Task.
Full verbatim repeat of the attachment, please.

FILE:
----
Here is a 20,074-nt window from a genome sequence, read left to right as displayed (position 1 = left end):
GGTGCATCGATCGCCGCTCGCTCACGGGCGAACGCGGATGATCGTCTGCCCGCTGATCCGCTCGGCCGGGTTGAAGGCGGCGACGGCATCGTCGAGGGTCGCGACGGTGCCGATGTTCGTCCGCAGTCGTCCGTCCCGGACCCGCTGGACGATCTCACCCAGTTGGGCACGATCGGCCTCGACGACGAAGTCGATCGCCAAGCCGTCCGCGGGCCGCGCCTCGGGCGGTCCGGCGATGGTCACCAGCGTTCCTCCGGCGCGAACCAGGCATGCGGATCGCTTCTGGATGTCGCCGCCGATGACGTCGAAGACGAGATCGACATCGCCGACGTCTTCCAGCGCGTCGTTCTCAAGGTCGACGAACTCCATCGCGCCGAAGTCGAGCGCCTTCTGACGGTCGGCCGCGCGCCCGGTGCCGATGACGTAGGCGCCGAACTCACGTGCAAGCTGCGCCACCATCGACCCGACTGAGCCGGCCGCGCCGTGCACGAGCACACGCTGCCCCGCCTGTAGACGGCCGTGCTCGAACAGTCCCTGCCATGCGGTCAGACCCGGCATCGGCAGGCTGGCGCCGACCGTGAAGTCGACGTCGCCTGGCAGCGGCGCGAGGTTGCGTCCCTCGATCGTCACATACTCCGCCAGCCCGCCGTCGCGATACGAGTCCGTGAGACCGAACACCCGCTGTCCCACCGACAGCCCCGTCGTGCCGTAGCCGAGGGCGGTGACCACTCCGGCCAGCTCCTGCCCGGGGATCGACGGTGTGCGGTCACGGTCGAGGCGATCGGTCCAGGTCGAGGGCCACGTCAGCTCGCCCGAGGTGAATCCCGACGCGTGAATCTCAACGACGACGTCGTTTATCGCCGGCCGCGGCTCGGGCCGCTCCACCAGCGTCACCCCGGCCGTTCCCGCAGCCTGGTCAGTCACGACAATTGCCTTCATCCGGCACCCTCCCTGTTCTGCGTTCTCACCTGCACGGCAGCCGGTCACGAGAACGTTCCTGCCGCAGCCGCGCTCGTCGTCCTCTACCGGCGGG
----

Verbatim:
Here is a 20,074-nt window from a genome sequence, read left to right as displayed (position 1 = left end):
GGTGCATCGATCGCCGCTCGCTCACGGGCGAACGCGGATGATCGTCTGCCCGCTGATCCGCTCGGCCGGGTTGAAGGCGGCGACGGCATCGTCGAGGGTCGCGACGGTGCCGATGTTCGTCCGCAGTCGTCCGTCCCGGACCCGCTGGACGATCTCACCCAGTTGGGCACGATCGGCCTCGACGACGAAGTCGATCGCCAAGCCGTCCGCGGGCCGCGCCTCGGGCGGTCCGGCGATGGTCACCAGCGTTCCTCCGGCGCGAACCAGGCATGCGGATCGCTTCTGGATGTCGCCGCCGATGACGTCGAAGACGAGATCGACATCGCCGACGTCTTCCAGCGCGTCGTTCTCAAGGTCGACGAACTCCATCGCGCCGAAGTCGAGCGCCTTCTGACGGTCGGCCGCGCGCCCGGTGCCGATGACGTAGGCGCCGAACTCACGTGCAAGCTGCGCCACCATCGACCCGACTGAGCCGGCCGCGCCGTGCACGAGCACACGCTGCCCCGCCTGTAGACGGCCGTGCTCGAACAGTCCCTGCCATGCGGTCAGACCCGGCATCGGCAGGCTGGCGCCGACCGTGAAGTCGACGTCGCCTGGCAGCGGCGCGAGGTTGCGTCCCTCGATCGTCACATACTCCGCCAGCCCGCCGTCGCGATACGAGTCCGTGAGACCGAACACCCGCTGTCCCACCGACAGCCCCGTCGTGCCGTAGCCGAGGGCGGTGACCACTCCGGCCAGCTCCTGCCCGGGGATCGACGGTGTGCGGTCACGGTCGAGGCGATCGGTCCAGGTCGAGGGCCACGTCAGCTCGCCCGAGGTGAATCCCGACGCGTGAATCTCAACGACGACGTCGTTTATCGCCGGCCGCGGCTCGGGCCGCTCCACCAGCGTCACCCCGGCCGTTCCCGCAGCCTGGTCAGTCACGACAATTGCCTTCATCCGGCACCCTCCCTGTTCTGCGTTCTCACCTGCACGGCAGCCGGTCACGAGAACGTTCCTGCCGCAGCCGCGCTCGTCGTCCTCTACCGGCGGG